The narrative arc of these three films can be seen as developing along these lines in a way that offers an increasing amount of agency to those who find their concepts of their – gendered – bodies being challenged. These three films all have the same concern at their core: how to react when your own perceptions of gender, sex, and desire, are turned on their head by the invasive presence of technology. In Crash, it’s the eponymous collisions, littered with physical and mechanical detritus; in Titane it’s Alexia’s transhuman pregnancy. But as the films get more contemporary – from the late-80s Tetsuo, to the 21st century Titane – there’s one key factor that changes with the time: the more contemporary the film, the more agency the characters have over their own bodies, and how they respond to the changes within them. Where the Salaryman in Tetsuo has this transformation forced on him and Ballard in Crash finds himself going deeper into the underground after an accident, Alexia’s narrative is one defined entirely by agency and the choices that she makes.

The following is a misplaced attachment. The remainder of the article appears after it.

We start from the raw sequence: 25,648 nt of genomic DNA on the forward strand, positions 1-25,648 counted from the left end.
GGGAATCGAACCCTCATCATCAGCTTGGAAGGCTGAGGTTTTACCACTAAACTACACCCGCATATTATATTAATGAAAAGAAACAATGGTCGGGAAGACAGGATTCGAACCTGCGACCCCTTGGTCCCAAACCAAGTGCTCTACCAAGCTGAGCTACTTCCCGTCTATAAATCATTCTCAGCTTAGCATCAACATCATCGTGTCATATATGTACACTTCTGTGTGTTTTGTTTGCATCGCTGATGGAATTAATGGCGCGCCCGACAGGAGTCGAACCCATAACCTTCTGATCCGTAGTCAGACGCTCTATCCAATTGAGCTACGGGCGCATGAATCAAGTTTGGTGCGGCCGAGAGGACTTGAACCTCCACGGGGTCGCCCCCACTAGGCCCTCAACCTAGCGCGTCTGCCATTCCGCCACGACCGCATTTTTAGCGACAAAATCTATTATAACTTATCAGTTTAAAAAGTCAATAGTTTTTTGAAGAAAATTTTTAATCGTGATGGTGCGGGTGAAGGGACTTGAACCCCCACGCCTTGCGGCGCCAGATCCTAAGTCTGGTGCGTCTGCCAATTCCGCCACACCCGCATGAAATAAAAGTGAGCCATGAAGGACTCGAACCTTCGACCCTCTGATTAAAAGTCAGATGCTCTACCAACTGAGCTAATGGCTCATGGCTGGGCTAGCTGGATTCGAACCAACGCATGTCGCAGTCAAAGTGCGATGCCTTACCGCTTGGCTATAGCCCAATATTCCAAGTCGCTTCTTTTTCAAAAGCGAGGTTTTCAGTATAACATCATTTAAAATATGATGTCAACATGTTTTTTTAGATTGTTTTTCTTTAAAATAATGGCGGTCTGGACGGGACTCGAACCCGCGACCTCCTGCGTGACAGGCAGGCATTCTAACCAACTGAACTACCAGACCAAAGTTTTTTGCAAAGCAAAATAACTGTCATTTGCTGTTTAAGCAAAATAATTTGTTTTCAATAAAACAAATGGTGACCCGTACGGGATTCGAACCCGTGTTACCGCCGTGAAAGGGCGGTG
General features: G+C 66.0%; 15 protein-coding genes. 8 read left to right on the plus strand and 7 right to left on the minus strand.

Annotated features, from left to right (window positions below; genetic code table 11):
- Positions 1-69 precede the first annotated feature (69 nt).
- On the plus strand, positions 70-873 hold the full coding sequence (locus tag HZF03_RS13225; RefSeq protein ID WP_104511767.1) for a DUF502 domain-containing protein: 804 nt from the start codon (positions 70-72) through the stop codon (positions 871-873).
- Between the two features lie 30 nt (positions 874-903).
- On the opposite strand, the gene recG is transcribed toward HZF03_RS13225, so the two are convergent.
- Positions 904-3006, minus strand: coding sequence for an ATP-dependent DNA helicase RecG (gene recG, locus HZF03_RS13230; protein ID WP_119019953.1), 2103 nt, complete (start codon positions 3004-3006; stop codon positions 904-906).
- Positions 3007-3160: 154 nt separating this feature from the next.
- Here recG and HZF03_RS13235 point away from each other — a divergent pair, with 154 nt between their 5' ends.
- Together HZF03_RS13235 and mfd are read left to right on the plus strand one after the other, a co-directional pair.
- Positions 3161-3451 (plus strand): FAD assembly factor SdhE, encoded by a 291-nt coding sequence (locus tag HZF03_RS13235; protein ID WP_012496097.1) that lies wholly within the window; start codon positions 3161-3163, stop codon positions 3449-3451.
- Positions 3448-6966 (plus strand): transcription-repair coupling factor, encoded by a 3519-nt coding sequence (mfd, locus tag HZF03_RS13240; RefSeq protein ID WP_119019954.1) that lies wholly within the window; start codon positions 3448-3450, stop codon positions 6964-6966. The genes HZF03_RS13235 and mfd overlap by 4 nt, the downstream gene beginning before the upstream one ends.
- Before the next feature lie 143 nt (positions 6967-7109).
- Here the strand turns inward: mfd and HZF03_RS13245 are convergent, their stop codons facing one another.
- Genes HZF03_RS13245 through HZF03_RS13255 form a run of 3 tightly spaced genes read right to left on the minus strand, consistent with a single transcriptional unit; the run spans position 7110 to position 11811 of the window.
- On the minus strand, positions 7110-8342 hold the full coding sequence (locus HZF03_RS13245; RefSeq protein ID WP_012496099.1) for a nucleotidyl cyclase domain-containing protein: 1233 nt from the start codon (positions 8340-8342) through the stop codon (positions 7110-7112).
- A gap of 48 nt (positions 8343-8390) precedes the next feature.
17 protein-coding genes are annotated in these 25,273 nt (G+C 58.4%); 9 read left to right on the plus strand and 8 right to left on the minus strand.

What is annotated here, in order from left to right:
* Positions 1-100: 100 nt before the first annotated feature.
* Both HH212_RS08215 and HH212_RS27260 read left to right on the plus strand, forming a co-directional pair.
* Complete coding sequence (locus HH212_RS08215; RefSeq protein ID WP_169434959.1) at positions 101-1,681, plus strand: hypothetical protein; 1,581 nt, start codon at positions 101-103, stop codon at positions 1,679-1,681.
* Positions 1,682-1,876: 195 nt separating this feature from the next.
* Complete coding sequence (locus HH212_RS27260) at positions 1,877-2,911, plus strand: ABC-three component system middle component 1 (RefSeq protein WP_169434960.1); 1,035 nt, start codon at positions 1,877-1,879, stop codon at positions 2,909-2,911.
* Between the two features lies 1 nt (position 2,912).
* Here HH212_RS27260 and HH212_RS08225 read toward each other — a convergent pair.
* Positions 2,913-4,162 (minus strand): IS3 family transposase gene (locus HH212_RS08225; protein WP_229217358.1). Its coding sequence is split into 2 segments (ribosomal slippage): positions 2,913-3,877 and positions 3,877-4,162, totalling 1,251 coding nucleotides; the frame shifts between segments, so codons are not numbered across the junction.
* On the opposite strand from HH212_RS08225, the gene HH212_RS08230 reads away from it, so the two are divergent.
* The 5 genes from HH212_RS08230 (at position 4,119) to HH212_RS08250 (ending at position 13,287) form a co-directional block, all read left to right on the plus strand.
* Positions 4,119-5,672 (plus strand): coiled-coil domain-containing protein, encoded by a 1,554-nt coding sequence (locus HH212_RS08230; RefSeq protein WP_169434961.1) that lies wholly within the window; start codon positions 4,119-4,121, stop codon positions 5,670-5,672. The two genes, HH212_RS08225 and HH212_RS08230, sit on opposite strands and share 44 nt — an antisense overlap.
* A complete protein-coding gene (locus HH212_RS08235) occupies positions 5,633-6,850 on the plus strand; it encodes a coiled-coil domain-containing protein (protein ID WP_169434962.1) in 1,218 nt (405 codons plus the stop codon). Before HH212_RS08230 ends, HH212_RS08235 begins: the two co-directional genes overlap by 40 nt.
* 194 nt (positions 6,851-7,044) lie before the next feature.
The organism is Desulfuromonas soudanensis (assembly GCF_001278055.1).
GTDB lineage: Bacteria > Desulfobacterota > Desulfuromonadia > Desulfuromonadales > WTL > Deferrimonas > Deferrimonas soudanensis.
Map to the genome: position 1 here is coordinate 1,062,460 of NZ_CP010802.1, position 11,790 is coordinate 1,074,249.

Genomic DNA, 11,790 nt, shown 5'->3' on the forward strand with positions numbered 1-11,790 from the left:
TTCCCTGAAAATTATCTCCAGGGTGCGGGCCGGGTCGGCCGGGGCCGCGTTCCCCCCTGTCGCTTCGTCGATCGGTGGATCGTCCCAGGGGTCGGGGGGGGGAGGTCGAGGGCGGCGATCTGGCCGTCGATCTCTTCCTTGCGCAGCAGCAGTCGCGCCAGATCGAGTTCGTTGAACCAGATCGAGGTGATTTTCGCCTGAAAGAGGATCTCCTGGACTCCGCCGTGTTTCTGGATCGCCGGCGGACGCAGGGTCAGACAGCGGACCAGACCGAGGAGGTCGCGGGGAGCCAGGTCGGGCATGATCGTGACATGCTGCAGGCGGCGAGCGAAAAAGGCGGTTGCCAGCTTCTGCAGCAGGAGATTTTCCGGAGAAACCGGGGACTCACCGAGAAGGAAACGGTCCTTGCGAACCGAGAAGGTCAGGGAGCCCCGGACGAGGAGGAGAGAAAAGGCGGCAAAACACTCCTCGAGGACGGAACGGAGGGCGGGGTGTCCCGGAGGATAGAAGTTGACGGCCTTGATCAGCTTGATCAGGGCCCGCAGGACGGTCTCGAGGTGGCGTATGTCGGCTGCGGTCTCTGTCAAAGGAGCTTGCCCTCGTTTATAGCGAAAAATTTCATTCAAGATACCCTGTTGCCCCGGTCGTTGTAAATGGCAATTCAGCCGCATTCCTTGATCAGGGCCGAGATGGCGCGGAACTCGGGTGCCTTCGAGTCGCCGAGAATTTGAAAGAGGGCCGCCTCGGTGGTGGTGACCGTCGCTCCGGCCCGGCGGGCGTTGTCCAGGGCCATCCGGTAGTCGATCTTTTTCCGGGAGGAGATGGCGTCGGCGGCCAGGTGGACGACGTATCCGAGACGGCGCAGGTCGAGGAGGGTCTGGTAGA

Her limits – and the agency she has over her own body – being violated tend to be what prompt her to react violently, and their transformation into Andrei feels like a grasp at agency as their chevy-induced-pregnancy threatens to take control of their body. Everyone in these films is fighting for control, and the ways in which they relate to technology, and gender, informs how they try to hold on to it, and what happens when they let go.
Titane is, in so many ways, a provocative film. It provokes ideas around technology, performance, and gender. By creating a world where anything is possible, it’s able to speak to ideas of trans experience without needing to deploy the language that we use; Alexia’s movements through degrees of gender – and degrees of humanity/technology – capture something true about trans existence; about what it means to continually redefine yourself, and to challenge those definitions.
The power and provocation that exists in Titane doesn’t come from shock value or explosions of violence, but from the fact that it’s so difficult to define; the storytelling resists easy classification in the same way as the characters; Alexia can always be Vincent’s son, but in a way that doesn’t inherently gender them. To reduce it to a film about car-sex is to strip away the glorious mess that makes Titane so rewarding, as it dives deep into the messy contradictions of how we want to be seen, how the world perceives us, and the agony and ecstasy of bridging that gap.